Vain and unfounded fears. Everything was already explained in the exhibition presentation. From here arose an endless controversy that against Evola even denied interest in his paintings, the first abstract paintings in Italy, between 1915 and 1921, that is, before fascism. Stupid people of all kinds, indifferent to history, intervened to judge pictures of inevitable interest, until Giampiero Mughini suddenly appeared to silence them with certain and, on the other hand, important words. The controversy reignited in late August with another moving tale of intolerance and censorship. It was Nedo Vinzio, President of Anpi Valle d’Aosta, who spoke with unjustified arrogance: “Today’s meeting is taking place in one of the most active valleys of the entire period of resistance. For example, in the Lys Valley there is the Museum of the Resistance or the Aurora Bell, which every day marks the birth of the Resistance movement by ringing at 9:15 a.m., the time the first shot was fired.” Despite this glorious, glossy precedent, Gressoney-la-Trinite made available the municipal council chamber on September 2 for the meeting “Between Philosophy and Mountaineering in Gressoney: Julius Evola.” The meeting on Evola was not organized by the municipal administration, but by Dr. Angelo Parrella, a graduate of the Faculty of Philosophy. “He asked to be allowed to hold a conference he organized on the topic of mountaineering and related philosophy in a public place in the city, ensuring that the event would be non-political and exclusively literary in nature,” the mayor said. Gressoney-la-Trinite, Alessandro Giraud.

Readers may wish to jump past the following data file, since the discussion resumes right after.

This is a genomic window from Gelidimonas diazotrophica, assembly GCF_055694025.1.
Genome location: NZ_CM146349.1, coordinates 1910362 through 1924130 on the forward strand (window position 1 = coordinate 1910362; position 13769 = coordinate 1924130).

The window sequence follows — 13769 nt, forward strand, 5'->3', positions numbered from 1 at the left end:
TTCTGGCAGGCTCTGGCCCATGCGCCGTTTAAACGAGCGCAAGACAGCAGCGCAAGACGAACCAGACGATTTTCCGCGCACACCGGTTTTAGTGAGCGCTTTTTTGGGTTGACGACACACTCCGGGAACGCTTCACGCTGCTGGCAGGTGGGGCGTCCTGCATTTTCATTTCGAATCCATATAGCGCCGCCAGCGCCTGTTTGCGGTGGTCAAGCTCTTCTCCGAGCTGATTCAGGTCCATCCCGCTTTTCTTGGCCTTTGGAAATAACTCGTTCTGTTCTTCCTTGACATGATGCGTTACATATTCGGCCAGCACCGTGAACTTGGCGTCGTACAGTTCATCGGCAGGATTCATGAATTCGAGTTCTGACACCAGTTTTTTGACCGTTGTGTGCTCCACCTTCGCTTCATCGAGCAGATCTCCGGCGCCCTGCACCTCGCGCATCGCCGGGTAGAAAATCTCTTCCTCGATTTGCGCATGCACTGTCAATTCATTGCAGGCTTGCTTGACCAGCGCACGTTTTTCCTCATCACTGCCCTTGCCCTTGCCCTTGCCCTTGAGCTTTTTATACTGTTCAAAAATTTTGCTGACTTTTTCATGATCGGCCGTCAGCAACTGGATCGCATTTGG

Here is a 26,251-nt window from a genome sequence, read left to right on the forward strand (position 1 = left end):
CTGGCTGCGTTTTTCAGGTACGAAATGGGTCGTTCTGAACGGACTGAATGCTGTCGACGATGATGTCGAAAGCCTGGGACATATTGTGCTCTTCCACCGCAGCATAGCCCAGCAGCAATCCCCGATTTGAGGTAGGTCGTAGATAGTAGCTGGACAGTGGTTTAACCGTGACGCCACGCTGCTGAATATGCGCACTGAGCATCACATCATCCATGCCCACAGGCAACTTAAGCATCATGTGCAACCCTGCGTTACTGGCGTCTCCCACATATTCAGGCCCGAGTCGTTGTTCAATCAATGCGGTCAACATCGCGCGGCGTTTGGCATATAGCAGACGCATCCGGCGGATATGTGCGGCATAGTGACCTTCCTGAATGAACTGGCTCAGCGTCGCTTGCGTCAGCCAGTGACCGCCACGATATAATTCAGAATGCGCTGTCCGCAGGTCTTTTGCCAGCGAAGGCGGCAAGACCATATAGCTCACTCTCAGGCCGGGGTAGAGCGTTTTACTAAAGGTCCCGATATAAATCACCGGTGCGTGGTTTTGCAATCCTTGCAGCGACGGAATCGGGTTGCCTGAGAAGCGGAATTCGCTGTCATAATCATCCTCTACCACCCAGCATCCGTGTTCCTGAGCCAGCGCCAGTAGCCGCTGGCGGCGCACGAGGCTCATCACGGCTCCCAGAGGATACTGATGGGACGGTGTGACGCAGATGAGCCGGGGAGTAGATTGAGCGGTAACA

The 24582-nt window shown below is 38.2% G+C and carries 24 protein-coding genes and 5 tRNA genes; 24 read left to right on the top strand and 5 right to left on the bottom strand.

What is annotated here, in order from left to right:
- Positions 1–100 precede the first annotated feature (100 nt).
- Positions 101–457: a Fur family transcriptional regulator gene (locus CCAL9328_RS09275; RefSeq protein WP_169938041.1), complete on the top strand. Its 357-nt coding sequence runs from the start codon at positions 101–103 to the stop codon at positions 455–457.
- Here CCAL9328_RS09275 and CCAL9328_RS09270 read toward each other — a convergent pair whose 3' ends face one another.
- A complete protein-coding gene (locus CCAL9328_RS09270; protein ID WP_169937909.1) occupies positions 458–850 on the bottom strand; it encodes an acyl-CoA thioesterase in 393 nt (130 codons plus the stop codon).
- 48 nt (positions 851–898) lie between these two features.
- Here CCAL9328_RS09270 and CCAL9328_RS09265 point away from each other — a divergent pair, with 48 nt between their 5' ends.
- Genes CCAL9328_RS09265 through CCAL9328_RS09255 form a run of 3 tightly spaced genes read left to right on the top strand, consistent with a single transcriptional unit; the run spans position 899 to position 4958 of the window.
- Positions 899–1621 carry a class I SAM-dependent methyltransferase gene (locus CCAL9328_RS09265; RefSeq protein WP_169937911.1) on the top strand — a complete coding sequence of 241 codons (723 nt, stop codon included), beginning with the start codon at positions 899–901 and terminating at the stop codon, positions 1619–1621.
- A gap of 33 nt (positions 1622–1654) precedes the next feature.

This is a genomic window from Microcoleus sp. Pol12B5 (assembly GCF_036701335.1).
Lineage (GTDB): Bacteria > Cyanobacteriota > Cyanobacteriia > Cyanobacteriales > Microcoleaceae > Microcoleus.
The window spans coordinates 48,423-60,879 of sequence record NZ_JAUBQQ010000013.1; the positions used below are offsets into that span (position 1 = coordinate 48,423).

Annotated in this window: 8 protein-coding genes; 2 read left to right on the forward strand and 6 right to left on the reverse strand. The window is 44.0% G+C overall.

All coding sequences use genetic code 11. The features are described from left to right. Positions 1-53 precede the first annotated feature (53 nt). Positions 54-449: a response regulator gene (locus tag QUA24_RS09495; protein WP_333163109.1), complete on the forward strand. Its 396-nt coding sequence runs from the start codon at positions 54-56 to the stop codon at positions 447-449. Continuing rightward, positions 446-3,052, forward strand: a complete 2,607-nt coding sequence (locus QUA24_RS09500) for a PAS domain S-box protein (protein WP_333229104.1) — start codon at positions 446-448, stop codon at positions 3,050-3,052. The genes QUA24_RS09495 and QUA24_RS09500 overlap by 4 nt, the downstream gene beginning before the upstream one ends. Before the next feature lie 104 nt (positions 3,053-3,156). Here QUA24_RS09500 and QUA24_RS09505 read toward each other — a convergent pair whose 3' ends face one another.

In response, it was decided to organize the original Gad Lerner conference, I believe, there on vacation. “We are here,” Lerner said, “to express civil protest. I was speechless when I was sent a poster about the convening, in a public place in the municipality of the Italian Republic, of a conference dedicated to Julius Evola, in which he is presented as one of the greatest thinkers of the Italian twentieth century (…).” “Julius Evola,” added historian Alberto Cavallion – wrote extensively about the denigration of America, he said that it was the decay of Western civilization that continued from Judaism to jazz, which he himself called black music. He defined Ella Fitzgerald not only as black, but also as a shapeless, screaming mass flesh.” Again Lerner: “We are dealing with the one who wrote the preface to the Italian translation of the Protocols of the Elders of Zion, a false document created by the Tsarist secret police! He knew that it was an invention created to incite hatred of the Jews, but he said, which recognizes a certain authenticity in the condemnation of this predatory race from which the world must be cleansed. This man saw in the SS a new order of knighthood. ” The same forbidden arguments as Serry.